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Life IS history in the making. Every word we say, everything we do becomes history the moment it is said or done. Life void of memories leaves nothing but emptiness. For those who might consider history boring, think again: It is who we are, what we do and why we are here. We are certainly individuals in our thoughts and deeds but we all germinated from seeds planted long, long ago.

Thursday, July 7, 2016

♫The Stripper♫

Are you familiar with the theme from The Twilight Zone? With its spooky tone, it naturally brings on thoughts of the mysterious. What about Jaws? Have you ever hummed or heard someone hum the tune in a sneakily fashion, especially if near or in the water? Remember the shower scene in Psycho? What about the Dueling Banjos in Deliverance? Without the utterance of a single word, an instant understandable reference to a specific idea or emotion can be triggered through familiar movie soundtracks

Today in Music History: July 7, 1962
Have you ever heard of David Rose? While the name may or may not be familiar, today's music reference centers on a snippet of soundtrack from a very obscure 50s television program - Burlesque. Rose's piece of music for that program is to acts of old-fashioned striptease roughly what the theme from Rocky is to early-morning winter jogs. Composed in 1958 and released as a single four years later, the hammy tune called "The Stripper" became a No.1 pop hit in the United States on July 7, 1962.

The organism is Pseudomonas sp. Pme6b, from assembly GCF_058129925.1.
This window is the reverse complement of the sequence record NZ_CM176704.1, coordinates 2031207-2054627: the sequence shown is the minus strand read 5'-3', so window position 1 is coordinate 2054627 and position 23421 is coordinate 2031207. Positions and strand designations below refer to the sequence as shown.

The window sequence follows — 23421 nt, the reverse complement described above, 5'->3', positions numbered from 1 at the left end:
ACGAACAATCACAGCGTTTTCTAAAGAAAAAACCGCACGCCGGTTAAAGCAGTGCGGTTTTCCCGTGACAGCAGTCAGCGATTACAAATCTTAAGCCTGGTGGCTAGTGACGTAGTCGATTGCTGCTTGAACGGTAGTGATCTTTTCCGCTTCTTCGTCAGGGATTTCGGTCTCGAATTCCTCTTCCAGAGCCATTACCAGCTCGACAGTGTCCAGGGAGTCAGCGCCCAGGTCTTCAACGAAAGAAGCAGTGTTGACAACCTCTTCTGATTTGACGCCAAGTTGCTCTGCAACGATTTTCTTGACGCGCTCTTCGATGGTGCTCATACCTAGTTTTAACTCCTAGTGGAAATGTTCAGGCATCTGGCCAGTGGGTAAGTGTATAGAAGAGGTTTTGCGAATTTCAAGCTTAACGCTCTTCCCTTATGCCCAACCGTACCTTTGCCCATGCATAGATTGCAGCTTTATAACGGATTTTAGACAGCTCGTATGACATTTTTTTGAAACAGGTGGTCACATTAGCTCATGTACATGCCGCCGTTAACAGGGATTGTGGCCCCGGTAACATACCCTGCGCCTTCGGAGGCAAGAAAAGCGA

Now do you remember?

Tidbit of Burlesque History: It all started with legs!
1860's Burlesque
Burlesque started as the lower class portion of the standard Vaudeville variety act. It was at first a bawdy theatrical experience making fun of Shakespearean plays, operas, politics and humorous theater in general; nothing was serious about the act itself. Then in the 1860s, The Black Crook debuted and caused a sensation because of the outrageous nature and exposure of the showgirls' legs. Watch slideshow...
Fame and burlesque surrounded the 20th century with early forms of Broadway musicals. The shimmy and the striptease became the trademarks of burlesque. Then, it was off with your clothes and off to court from the 40s onward. The 60s era contributes to burlesque becoming more of a striptease but still fun and flirty. Thus, the perfect timing for David Rose's theme song, "The Stripper".

Preceding The Stripper' at No.1 was Ray Charles with 'I Can't Stop Loving You'.
It was a Billboard No.1 single for one week.

Succeeding 'The Stripper' at No.1 was 'Roses are Red (My Love)' by Bobby Vinton.

And the music goes on beating to the rhythm of the changing times...